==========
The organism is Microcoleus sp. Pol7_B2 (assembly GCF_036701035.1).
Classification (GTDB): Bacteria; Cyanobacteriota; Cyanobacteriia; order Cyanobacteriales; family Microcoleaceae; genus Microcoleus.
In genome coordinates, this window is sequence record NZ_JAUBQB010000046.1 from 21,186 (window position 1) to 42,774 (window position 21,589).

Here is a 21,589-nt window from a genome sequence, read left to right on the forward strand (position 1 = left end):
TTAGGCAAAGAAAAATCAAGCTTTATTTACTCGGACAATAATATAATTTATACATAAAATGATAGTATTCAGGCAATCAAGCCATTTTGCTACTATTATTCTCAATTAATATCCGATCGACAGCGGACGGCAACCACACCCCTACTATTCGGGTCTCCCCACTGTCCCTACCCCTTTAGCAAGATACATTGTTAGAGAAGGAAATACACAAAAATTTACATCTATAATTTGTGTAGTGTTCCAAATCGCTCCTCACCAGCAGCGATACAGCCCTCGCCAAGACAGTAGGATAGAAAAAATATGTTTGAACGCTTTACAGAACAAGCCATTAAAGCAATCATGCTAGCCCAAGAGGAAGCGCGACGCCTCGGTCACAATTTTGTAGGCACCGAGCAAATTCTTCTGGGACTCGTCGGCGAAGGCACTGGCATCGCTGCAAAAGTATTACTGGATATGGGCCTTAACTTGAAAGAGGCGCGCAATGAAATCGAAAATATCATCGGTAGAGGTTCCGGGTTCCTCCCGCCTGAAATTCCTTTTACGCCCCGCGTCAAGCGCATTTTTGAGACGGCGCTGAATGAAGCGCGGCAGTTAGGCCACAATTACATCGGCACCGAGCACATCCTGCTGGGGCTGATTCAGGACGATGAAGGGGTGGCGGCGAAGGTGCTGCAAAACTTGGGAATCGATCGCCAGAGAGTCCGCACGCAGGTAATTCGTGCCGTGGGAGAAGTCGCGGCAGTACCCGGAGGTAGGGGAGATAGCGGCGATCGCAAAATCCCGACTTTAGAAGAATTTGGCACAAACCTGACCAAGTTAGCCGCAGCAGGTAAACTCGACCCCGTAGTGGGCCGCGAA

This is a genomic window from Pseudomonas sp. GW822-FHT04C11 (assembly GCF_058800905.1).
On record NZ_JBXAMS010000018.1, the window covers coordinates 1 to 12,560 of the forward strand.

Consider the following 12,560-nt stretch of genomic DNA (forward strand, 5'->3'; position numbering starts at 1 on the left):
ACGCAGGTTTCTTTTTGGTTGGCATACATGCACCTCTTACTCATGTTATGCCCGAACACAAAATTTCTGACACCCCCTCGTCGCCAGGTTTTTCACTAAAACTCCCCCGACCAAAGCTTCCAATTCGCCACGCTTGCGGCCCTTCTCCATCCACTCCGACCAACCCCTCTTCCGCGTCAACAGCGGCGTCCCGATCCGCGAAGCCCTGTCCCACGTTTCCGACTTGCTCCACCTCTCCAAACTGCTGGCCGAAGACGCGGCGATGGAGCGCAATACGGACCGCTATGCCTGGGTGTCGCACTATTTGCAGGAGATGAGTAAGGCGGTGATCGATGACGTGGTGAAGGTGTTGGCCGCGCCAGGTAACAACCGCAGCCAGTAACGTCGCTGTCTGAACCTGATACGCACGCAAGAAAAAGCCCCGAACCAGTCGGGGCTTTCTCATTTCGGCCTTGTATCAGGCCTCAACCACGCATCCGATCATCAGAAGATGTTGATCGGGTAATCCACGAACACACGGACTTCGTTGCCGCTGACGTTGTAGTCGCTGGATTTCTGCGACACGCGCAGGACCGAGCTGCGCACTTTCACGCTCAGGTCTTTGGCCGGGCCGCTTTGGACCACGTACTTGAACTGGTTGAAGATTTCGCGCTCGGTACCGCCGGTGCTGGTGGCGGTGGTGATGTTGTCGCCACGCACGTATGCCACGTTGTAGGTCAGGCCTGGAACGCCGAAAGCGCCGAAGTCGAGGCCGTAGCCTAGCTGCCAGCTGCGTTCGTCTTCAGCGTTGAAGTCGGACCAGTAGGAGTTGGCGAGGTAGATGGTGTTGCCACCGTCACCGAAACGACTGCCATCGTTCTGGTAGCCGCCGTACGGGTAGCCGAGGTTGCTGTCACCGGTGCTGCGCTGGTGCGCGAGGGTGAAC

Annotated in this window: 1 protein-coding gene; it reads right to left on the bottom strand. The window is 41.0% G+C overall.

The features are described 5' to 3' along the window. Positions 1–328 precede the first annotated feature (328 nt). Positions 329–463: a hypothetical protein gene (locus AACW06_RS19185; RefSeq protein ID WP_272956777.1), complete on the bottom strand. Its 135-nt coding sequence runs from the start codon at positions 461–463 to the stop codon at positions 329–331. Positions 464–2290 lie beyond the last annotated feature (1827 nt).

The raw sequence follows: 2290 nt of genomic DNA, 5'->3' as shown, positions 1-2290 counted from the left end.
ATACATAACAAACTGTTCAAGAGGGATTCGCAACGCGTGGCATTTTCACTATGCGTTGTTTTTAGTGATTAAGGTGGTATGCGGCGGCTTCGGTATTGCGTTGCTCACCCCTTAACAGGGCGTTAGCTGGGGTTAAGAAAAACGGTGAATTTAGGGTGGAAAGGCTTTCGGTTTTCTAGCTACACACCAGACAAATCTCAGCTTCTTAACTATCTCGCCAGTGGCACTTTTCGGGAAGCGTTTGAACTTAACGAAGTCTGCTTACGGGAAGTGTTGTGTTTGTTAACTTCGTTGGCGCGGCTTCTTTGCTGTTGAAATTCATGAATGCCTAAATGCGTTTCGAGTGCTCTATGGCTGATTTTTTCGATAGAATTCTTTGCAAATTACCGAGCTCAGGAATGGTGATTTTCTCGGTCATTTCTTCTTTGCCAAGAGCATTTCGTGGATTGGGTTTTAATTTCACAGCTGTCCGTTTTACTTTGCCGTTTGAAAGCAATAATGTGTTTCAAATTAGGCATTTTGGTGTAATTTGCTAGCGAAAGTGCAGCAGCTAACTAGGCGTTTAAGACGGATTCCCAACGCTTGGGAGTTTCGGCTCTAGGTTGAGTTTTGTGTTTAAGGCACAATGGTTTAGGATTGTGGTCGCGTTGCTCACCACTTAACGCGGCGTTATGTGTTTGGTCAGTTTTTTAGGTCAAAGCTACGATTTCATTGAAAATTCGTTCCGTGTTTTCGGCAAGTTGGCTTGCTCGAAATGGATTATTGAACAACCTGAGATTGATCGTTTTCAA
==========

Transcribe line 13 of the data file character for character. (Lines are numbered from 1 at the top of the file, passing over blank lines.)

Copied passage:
ATACATAACAAACTGTTCAAGAGGGATTCGCAACGCGTGGCATTTTCACTATGCGTTGTTTTTAGTGATTAAGGTGGTATGCGGCGGCTTCGGTATTGCGTTGCTCACCCCTTAACAGGGCGTTAGCTGGGGTTAAGAAAAACGGTGAATTTAGGGTGGAAAGGCTTTCGGTTTTCTAGCTACACACCAGACAAATCTCAGCTTCTTAACTATCTCGCCAGTGGCACTTTTCGGGAAGCGTTTGAACTTAACGAAGTCTGCTTACGGGAAGTGTTGTGTTTGTTAACTTCGTTGGCGCGGCTTCTTTGCTGTTGAAATTCATGAATGCCTAAATGCGTTTCGAGTGCTCTATGGCTGATTTTTTCGATAGAATTCTTTGCAAATTACCGAGCTCAGGAATGGTGATTTTCTCGGTCATTTCTTCTTTGCCAAGAGCATTTCGTGGATTGGGTTTTAATTTCACAGCTGTCCGTTTTACTTTGCCGTTTGAAAGCAATAATGTGTTTCAAATTAGGCATTTTGGTGTAATTTGCTAGCGAAAGTGCAGCAGCTAACTAGGCGTTTAAGACGGATTCCCAACGCTTGGGAGTTTCGGCTCTAGGTTGAGTTTTGTGTTTAAGGCACAATGGTTTAGGATTGTGGTCGCGTTGCTCACCACTTAACGCGGCGTTATGTGTTTGGTCAGTTTTTTAGGTCAAAGCTACGATTTCATTGAAAATTCGTTCCGTGTTTTCGGCAAGTTGGCTTGCTCGAAATGGATTATTGAACAACCTGAGATTGATCGTTTTCAA